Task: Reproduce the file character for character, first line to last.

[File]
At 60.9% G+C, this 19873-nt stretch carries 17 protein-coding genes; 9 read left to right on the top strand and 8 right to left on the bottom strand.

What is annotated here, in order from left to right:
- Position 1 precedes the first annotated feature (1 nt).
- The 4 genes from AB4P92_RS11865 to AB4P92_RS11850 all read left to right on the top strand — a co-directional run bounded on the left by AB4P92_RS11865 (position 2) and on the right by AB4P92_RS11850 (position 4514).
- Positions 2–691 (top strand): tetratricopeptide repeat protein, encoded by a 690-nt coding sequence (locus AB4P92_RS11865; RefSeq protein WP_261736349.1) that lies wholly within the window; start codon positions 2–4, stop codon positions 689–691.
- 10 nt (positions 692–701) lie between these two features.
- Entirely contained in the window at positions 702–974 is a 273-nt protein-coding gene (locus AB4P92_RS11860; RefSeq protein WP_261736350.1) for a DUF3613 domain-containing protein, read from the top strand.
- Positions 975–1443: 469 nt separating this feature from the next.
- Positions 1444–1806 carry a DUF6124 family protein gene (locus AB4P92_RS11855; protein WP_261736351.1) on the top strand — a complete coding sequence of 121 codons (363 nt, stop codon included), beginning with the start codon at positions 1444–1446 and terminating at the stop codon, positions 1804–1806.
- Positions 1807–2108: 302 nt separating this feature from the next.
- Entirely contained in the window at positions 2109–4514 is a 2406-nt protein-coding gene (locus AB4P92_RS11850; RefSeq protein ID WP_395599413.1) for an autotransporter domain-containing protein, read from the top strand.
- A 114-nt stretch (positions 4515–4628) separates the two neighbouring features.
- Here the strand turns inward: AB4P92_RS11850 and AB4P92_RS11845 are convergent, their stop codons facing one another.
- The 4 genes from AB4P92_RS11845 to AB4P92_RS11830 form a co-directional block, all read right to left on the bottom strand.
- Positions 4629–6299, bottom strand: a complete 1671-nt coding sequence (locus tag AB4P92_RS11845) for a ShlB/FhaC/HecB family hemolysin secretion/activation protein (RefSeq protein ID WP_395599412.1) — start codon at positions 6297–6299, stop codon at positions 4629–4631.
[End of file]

At 60.9% G+C, this 19873-nt stretch carries 17 protein-coding genes; 9 read left to right on the top strand and 8 right to left on the bottom strand.

What is annotated here, in order from left to right:
- Position 1 precedes the first annotated feature (1 nt).
- The 4 genes from AB4P92_RS11865 to AB4P92_RS11850 all read left to right on the top strand — a co-directional run bounded on the left by AB4P92_RS11865 (position 2) and on the right by AB4P92_RS11850 (position 4514).
- Positions 2–691 (top strand): tetratricopeptide repeat protein, encoded by a 690-nt coding sequence (locus AB4P92_RS11865; RefSeq protein WP_261736349.1) that lies wholly within the window; start codon positions 2–4, stop codon positions 689–691.
- 10 nt (positions 692–701) lie between these two features.
- Entirely contained in the window at positions 702–974 is a 273-nt protein-coding gene (locus AB4P92_RS11860; RefSeq protein WP_261736350.1) for a DUF3613 domain-containing protein, read from the top strand.
- Positions 975–1443: 469 nt separating this feature from the next.
- Positions 1444–1806 carry a DUF6124 family protein gene (locus AB4P92_RS11855; protein WP_261736351.1) on the top strand — a complete coding sequence of 121 codons (363 nt, stop codon included), beginning with the start codon at positions 1444–1446 and terminating at the stop codon, positions 1804–1806.
- Positions 1807–2108: 302 nt separating this feature from the next.
- Entirely contained in the window at positions 2109–4514 is a 2406-nt protein-coding gene (locus AB4P92_RS11850; RefSeq protein ID WP_395599413.1) for an autotransporter domain-containing protein, read from the top strand.
- A 114-nt stretch (positions 4515–4628) separates the two neighbouring features.
- Here the strand turns inward: AB4P92_RS11850 and AB4P92_RS11845 are convergent, their stop codons facing one another.
- The 4 genes from AB4P92_RS11845 to AB4P92_RS11830 form a co-directional block, all read right to left on the bottom strand.
- Positions 4629–6299, bottom strand: a complete 1671-nt coding sequence (locus tag AB4P92_RS11845) for a ShlB/FhaC/HecB family hemolysin secretion/activation protein (RefSeq protein ID WP_395599412.1) — start codon at positions 6297–6299, stop codon at positions 4629–4631.